White Island was born over two million years ago and is one of the most active volcanoe in the world. It steams, fumeroles belch, the crater is continually pushing out showers of ash and thermal activity occurs constantly.

Positioned just off the Bay of Plenty coast. It was named by Captain Cook who said “it always appeared to us“. The Maori name of Whakaari means ‘to make visible‘.

Maori mythology says that back in the times when mountains walked, talked, loved and fought, two sister mountains, Whakaari and Motuhora lived on the Huiarau Range. One night they broke away and pushed down to the sea they had always wanted to visit. As they went Whakaari gouged the bed of the Whakatane River, and Motouhora, being tall and slim, formed the narrow gorges of the Waimana River. Feeling hungry, the plump Whakaari sent her sister to find food while she kindled a fire. Suddenly Whakaari saw the first flush of dawn and, knowing that when the sun’s rays touched her they would transfix her to the spot forever, she fled out to sea. Motuhora returned to find her sister gone. Furious, she picked up a blazing log and chased after her. The sun’s rays caught the pair before Motuhora could reach her sister, and with all her remaining strength she hurled the blazing log at Whakaari. So it was that fire came to the volcano and so it is that Motuhora (Whale Island) is much closer to shore.

Another legend says :

Ngatoroirangi, a great Tohunga (spiritual leader), decided to to travel inland to explore the area. While he and his travel companions had a rest on the eastern side of Lake Taupo, he spotted a very beautiful mountain to the south. Ngatoroirangi decided he wanted to climb that mountain for a better view of the region. When they reached the foot of the mountain, Ngatoroirangi told his companions to stay put and wait for his return. They were asked to fast until he came back because this would give Ngatoroirangi the strength to succeed in this adventure.

Ngatoroirangi promised them a big feast on his return and that he would teach them everything that he was going to learn during his travel. So it happened that he and his slave Aruhoe started their dangerous journey. The higher they climbed, the colder it got, and the cold froze their breath and made their fingers and feet stiff. Aruhoe stumbled very often but Ngatoroirangi urged him to move on.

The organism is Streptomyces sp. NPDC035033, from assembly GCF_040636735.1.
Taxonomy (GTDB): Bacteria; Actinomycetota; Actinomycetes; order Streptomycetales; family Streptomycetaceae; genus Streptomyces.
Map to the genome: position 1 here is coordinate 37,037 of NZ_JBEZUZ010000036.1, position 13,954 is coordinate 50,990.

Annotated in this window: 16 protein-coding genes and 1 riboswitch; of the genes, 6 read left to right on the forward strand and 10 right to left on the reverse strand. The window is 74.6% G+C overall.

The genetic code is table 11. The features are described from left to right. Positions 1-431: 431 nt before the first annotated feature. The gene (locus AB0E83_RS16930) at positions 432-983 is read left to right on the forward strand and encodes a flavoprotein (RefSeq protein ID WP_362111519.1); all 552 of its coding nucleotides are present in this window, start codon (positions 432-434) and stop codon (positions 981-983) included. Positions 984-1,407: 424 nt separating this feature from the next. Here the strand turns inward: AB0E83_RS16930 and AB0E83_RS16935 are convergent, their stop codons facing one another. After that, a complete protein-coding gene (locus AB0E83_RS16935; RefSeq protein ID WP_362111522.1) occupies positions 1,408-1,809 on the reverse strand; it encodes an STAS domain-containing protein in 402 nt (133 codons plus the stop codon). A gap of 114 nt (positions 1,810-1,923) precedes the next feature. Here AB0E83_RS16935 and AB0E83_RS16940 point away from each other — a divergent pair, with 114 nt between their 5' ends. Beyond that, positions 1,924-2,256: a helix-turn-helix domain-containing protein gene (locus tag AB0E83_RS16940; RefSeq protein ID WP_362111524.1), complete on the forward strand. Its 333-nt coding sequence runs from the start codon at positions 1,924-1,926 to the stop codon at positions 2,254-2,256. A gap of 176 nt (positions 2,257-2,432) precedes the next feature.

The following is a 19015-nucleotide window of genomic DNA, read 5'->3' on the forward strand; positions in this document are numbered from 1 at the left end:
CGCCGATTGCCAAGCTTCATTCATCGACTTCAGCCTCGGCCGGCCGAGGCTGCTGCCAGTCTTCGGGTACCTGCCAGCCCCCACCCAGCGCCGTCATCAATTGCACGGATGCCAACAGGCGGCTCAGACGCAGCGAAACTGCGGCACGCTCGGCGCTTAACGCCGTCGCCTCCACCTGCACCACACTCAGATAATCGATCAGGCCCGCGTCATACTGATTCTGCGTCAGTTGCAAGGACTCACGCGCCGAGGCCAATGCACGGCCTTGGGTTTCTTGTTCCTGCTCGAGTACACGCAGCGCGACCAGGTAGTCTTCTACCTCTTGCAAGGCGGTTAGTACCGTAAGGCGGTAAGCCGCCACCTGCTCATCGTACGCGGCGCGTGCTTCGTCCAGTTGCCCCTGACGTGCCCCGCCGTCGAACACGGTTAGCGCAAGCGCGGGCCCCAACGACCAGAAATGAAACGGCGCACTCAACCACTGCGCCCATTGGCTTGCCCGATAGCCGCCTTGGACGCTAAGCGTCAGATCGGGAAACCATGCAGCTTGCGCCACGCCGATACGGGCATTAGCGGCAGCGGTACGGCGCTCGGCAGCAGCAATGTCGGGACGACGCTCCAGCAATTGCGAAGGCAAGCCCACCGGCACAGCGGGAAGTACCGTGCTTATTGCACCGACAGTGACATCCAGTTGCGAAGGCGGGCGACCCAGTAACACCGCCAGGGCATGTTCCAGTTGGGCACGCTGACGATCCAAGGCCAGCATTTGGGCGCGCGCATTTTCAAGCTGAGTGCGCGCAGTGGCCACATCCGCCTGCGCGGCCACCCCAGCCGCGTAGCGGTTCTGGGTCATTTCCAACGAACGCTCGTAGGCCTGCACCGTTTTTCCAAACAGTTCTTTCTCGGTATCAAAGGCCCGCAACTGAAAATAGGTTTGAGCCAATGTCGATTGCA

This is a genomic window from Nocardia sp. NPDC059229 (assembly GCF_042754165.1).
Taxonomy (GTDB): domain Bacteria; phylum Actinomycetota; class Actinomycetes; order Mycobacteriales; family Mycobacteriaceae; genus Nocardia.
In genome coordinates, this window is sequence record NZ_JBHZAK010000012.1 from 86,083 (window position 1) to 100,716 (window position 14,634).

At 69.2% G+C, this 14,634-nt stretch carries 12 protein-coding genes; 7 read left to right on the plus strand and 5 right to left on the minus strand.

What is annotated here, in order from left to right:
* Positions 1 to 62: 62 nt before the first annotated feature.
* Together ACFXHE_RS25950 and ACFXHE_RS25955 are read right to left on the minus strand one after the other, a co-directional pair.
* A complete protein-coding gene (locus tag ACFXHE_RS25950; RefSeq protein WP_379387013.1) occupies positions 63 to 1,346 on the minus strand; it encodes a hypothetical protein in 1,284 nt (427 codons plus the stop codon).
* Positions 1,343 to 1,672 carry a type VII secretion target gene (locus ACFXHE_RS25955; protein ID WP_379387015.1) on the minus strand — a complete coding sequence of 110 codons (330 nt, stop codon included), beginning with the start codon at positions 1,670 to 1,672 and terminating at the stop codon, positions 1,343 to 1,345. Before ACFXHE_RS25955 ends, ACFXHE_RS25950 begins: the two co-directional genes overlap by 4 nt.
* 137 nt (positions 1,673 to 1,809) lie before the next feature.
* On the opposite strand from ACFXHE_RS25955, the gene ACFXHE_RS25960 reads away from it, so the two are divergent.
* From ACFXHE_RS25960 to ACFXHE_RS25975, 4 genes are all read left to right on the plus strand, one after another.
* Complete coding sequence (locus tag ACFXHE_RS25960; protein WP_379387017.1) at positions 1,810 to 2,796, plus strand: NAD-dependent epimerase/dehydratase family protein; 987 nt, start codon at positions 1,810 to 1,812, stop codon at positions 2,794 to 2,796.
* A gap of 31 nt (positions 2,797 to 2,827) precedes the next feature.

Meanwhile his companions who were waiting for his return became very hungry and grew tired of waiting. So they suggested that Ngatoroirangi might have died and they were waiting and suffering for nothing. Somebody mentioned how impatient hunger can be. So they decided to light a fire for cooking and they started to eat again.

Their deeds caused Ngatoroirangi to feel icy cold fingers stabing into his heart which made him double over in agony, and he prayed to his sisters in Hawaiki to send him fire to warm him: “`Oh Kuiwai, Ih Haungaroa, come quickly. Ka riro au I te tonga.’ (I am carried away by the cold south wind). Do not delay or I will surely perish.

His sisters heard him praying and instantly sent the fire demons Te Pupu and Te Hoata to their brother who was fighting with death. The two demons swam as fast as possible through the pacific to Whakaari (White Island). When they lifted their heads, the earth around them became a fiery pit. And this is what you can still find today on White Island.

But here the fire demons realised that they were still far away from Ngatoroirangi. So they dived back into the sea and moved on. When they reached the land they went on underground. Each time the demons broke through the soil for orientation they left a steaming, bubbling track of thermal activity.

The tunnel which they were `digging´ on their way built a connection between White Island and Mount Ngaruahoe which lasted forever.

With all their might, the fire demons broke through the crust of the massive cone of Tongariro where Ngatoroirangi was dying.

Aruhoe had already succumbed to death. But Ngatoroirangi was rescued by the heat which was produced by this volcano. He called it Tongariro to remind us of the icy south wind which nearly had killed him.

By this adventure the Arawa tribe became the guardians of the thermal activities in the area of Rotorua.

Another version of the legend is that Pūtauaki was lonely after losing a fight for Pīhanga (another mountain) so when he met Tarawera he decided to start a relationship with her. After raising a son and years of a troubled marriage, Pūtauaki cast his eye out towards the sea, where the very beautiful Whakaari was. The two would call out to each other at night while Tarawera slept. One night Pūtauaki could not contain his love any longer and decided to travel out to be with Whakaari. It is said that a mountain can only move once in their life and only at night so Pūtauaki had to travel across the land fast. Little did he know, his son had awoken and was following him. He heard the little whimper from his son and turned around. He tried to tell his son to stay with Tarawera but the little mountain would not leave his father. Then the sun rose and froze the two mountains where they were. When Tarawera awoke she saw that her husband had left and she started to weep, thus creating the Tarawera Falls and river. Until this day Tarawera still cries and Whakaari still calls out for her lover, who is frozen to the spot near Kawerau.

(CC) 2016 Tysilyn Fernandez


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